But the penguins are pretty cute, or, GLBT picture books and me

When we train staff to work on the reference desk, the ALA’s Library Bill of Rights and That Form About Book Banning We Hope You Will Never Have To Use (aka the Request for Reconsideration of an Item form) are part of the standard spiel. I usually also talk a little bit about how Harry Potter was at the top of the ALA’s Most challenged Books List for a long time, but has been replaced by And Tango Makes Three in the past few years.

Last time, one of the trainees asked if we had Tango (we do) and if anyone had ever complained (they hadn’t). That was Thursday. The following Monday I found in in my mailbox with a note.

No, no-one was irate enough to demand it be removed from the library and fill out the form to go through the whole process. The parent was just… a little concerned that maybe it was in the wrong section. Maybe it should be in the nonfiction so that it can stay safely sequestered with any other books about… well, you. know. Gay families.

My knee-jerk reaction was HELL NO. But then I figured, well, I should reread the book.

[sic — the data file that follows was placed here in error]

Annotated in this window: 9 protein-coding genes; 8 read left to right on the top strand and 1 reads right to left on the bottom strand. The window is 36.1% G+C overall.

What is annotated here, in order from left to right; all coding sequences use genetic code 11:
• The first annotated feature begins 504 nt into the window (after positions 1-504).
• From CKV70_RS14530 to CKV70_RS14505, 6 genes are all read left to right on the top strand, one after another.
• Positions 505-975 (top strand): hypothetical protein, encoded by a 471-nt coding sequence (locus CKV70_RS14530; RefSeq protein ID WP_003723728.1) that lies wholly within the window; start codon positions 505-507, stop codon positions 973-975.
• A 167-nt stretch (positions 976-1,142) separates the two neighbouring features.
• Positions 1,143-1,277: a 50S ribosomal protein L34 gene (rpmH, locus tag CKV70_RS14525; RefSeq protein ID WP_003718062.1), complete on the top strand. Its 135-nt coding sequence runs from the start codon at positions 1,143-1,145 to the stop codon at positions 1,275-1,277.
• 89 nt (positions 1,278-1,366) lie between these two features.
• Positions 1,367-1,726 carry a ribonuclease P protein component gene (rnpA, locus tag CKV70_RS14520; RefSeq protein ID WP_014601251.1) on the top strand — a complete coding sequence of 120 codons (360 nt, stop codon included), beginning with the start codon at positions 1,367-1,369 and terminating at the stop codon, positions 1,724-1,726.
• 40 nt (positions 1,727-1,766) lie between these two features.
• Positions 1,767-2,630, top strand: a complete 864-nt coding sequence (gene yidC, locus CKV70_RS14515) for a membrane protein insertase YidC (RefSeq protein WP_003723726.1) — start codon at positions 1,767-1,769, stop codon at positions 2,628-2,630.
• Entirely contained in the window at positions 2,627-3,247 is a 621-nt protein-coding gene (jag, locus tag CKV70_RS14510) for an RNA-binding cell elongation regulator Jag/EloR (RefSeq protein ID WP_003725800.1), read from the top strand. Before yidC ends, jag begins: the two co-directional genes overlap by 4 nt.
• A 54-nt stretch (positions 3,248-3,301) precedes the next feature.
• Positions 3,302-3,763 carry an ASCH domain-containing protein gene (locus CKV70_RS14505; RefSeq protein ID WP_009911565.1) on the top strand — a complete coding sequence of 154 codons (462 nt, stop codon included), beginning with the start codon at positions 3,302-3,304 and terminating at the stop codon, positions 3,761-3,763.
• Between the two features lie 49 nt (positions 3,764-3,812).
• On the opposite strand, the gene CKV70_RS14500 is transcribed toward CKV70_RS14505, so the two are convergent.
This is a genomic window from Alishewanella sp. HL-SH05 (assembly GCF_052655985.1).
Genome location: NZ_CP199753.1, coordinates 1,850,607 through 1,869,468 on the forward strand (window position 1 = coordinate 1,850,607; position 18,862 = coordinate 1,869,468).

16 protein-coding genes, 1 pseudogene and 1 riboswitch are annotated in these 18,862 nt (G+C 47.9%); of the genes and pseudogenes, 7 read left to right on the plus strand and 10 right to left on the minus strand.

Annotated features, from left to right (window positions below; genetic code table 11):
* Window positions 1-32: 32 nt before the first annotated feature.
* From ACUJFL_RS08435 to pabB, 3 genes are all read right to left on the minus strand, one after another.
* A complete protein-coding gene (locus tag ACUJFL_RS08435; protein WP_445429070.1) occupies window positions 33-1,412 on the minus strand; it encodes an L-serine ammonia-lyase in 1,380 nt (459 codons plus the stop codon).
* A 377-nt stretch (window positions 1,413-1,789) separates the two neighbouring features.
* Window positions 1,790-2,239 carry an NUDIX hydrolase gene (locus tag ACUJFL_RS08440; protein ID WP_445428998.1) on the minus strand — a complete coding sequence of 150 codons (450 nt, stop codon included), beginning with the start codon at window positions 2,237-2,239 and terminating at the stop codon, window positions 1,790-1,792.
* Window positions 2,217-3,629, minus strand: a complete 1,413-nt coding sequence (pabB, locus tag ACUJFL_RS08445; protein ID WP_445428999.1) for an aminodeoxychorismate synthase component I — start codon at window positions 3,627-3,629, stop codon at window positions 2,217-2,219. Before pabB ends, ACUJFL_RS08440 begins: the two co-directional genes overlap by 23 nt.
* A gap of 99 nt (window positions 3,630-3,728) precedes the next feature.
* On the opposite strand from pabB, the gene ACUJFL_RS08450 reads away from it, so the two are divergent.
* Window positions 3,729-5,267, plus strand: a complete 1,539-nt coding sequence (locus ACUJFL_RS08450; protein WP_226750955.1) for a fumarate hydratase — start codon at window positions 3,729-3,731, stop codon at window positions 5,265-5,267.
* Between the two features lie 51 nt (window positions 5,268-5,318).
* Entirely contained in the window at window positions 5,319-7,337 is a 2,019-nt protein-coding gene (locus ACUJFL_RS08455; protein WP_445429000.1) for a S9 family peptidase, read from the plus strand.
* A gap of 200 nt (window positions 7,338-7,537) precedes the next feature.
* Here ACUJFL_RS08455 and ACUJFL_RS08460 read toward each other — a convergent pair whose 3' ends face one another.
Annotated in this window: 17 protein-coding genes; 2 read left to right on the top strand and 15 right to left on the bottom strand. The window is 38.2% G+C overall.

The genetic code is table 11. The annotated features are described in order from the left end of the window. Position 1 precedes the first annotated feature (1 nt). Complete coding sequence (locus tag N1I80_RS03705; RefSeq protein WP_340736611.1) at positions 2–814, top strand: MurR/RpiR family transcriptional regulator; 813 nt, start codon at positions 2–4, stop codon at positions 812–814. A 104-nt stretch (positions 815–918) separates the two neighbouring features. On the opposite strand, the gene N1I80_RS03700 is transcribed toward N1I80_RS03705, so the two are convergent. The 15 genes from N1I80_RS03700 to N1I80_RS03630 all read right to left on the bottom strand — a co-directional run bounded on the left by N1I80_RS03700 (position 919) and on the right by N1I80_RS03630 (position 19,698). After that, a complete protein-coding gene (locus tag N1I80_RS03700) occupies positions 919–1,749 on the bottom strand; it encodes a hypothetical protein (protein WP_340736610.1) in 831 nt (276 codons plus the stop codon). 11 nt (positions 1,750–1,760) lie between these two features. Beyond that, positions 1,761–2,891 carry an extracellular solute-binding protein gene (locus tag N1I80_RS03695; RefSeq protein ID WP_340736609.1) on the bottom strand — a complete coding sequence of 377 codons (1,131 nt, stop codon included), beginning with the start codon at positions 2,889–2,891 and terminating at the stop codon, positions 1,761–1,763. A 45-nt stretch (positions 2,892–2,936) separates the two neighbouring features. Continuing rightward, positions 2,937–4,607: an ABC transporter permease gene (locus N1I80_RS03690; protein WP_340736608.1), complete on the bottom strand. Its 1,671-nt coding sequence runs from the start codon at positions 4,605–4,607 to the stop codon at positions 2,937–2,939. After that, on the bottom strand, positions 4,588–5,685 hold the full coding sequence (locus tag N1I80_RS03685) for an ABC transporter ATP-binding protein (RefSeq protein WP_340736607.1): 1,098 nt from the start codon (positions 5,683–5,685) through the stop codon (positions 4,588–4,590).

I did. It’s still adorable. It’s fiction. It’s a picture book, and it tells an engaging and age-appropriate story while dealing with concepts of family and love at a level totally accessible to the intended audience.

From the sounds of things, the parent in question acted quite reasonably. She asked if we had any other similiar books–not that she wanted us to get rid of them, but because she didn’t want to explain homosexuality to her child quite yet, and would avoid them.

From a professional perspective, it’s all I could hope for. My standpoint is, yes, we are going to have books that don’t fit in with every family’s values and beliefs. (If my library doesn’t have something to offend everyone, we’re doing it wrong!) It’s up to the parents to choose books that fit in with what’s acceptable at their house, and to communicate what is and isn’t acceptable to their children–and seriously, your child is not going to make it through life without encountering a point of view, idea, ideal or situation that you disagree with vehemently. If you don’t like the book, don’t read it, but you can’t tell other people what they can and can’t read. So from that perspective, saying okay, give me help finding books I like, and avoiding books on a particular topic I don’t want to deal with is the best case scenario.